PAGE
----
I'm designing a dining room table top and would like to paint the top white, but I actually want to have the wood burn-through the paint. I'm a little unsure which species of wood and paint would be best for this. I'm leaning towards oak and a milk paint. Perhaps someone has had this happen unwanted and can share their experiences? I'm not interested in a faux-like sand through, rather a more natural aged burn-through. Below is a reference image of a similar finish.
From contributor R:
I don't know if it's an option or not, but I'd personally tape off the edges and make a toner with the opacity that you're after. I think you could do it on any wood you'd like. The texture will come by how you prepare the wood rather than an actual burning through.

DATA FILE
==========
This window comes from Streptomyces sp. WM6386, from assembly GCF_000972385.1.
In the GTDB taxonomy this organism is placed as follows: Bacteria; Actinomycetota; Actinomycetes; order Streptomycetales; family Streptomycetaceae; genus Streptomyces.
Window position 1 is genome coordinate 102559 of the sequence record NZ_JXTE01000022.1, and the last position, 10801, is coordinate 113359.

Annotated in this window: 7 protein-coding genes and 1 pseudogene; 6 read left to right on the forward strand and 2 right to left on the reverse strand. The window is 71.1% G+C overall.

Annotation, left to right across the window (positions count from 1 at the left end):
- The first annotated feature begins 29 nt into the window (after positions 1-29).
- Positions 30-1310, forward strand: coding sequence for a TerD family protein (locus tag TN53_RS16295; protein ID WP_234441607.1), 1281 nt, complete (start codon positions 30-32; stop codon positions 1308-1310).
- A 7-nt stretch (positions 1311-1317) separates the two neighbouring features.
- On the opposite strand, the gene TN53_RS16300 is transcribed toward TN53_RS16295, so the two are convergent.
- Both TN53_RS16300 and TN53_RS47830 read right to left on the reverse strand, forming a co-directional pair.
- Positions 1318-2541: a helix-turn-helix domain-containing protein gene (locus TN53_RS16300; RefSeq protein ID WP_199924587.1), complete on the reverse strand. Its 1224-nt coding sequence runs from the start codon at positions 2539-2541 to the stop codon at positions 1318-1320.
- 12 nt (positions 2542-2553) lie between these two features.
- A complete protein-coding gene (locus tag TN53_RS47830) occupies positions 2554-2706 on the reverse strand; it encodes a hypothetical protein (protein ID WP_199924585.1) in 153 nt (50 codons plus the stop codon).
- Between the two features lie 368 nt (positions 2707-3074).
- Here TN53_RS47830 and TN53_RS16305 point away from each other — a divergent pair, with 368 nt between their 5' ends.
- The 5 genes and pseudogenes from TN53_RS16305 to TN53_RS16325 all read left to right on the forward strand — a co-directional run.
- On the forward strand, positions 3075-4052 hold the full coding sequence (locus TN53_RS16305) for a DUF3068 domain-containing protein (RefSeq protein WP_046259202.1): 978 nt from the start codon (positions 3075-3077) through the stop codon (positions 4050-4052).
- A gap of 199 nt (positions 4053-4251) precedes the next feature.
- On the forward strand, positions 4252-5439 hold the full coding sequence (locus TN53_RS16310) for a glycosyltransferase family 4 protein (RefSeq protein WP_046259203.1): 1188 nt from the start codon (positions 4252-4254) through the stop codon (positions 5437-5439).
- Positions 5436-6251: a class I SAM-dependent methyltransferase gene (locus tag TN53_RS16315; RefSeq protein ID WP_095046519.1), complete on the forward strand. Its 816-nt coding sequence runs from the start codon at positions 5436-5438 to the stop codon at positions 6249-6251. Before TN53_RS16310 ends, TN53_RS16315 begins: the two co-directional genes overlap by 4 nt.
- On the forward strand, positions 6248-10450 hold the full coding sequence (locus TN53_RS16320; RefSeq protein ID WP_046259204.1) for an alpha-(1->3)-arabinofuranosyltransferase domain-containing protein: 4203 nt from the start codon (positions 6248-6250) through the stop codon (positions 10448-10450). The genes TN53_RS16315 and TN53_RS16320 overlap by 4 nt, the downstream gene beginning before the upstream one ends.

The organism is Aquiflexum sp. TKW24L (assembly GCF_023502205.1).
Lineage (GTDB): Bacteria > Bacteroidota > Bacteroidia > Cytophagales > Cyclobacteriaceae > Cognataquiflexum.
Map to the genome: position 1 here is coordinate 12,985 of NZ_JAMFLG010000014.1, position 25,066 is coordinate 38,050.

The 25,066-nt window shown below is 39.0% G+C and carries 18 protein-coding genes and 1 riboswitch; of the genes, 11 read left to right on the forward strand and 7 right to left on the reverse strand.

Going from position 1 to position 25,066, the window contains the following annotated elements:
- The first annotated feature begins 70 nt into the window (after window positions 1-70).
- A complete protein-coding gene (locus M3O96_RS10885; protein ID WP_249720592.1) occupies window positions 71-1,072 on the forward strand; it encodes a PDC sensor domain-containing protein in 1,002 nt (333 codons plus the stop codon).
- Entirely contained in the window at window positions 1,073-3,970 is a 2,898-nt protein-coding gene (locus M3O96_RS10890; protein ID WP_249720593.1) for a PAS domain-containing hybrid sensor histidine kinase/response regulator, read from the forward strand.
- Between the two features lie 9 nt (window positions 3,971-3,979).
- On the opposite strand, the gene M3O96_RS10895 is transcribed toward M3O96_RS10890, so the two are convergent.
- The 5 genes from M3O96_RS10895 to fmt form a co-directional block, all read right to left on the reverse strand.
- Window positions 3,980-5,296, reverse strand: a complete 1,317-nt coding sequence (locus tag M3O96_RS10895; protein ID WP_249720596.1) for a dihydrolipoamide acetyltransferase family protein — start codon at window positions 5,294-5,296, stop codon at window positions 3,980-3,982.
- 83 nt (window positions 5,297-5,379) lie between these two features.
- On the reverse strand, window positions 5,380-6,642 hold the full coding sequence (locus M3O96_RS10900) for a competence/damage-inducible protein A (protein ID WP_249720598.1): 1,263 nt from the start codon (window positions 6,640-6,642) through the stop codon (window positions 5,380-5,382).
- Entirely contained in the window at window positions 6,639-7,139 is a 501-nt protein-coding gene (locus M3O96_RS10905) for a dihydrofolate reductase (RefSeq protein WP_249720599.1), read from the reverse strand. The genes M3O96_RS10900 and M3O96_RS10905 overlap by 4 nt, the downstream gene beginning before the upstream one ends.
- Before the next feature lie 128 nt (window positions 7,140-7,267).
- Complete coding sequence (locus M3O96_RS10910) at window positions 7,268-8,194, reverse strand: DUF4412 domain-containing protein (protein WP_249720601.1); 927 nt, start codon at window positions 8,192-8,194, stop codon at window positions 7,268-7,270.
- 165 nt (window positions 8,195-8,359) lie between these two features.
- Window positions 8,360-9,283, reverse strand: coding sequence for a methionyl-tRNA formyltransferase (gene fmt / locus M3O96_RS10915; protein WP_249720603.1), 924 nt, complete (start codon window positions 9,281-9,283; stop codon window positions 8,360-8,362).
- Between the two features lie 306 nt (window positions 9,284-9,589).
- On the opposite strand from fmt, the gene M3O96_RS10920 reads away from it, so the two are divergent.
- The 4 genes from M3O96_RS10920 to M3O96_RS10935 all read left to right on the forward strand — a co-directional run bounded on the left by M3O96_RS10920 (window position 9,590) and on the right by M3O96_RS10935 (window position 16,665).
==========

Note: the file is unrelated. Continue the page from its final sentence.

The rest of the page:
Do it this way:
1) Stain your wood (maple is a good choice) to the color you would like to show through.
2) Apply a clear conversion varnish or catalyzed urethane sealer.
3) Scuff sand with 320 grit being careful not to sand through this (yet).
4) Apply a catalyzed white conversion varnish primer or catalyzed urethane that is white.
5) Scuff sand entire table and cut through the areas you would like to show the stain color underneath (the clear sealer you applied will help keep you from sanding through the stain).
6) Remove all your sanding dust with a tack-cloth and apply the highest quality clear catalyzed urethane you can buy (I like ICA's OP383 or 385 myself).
7) Allow 3-4 days cure before placing in service.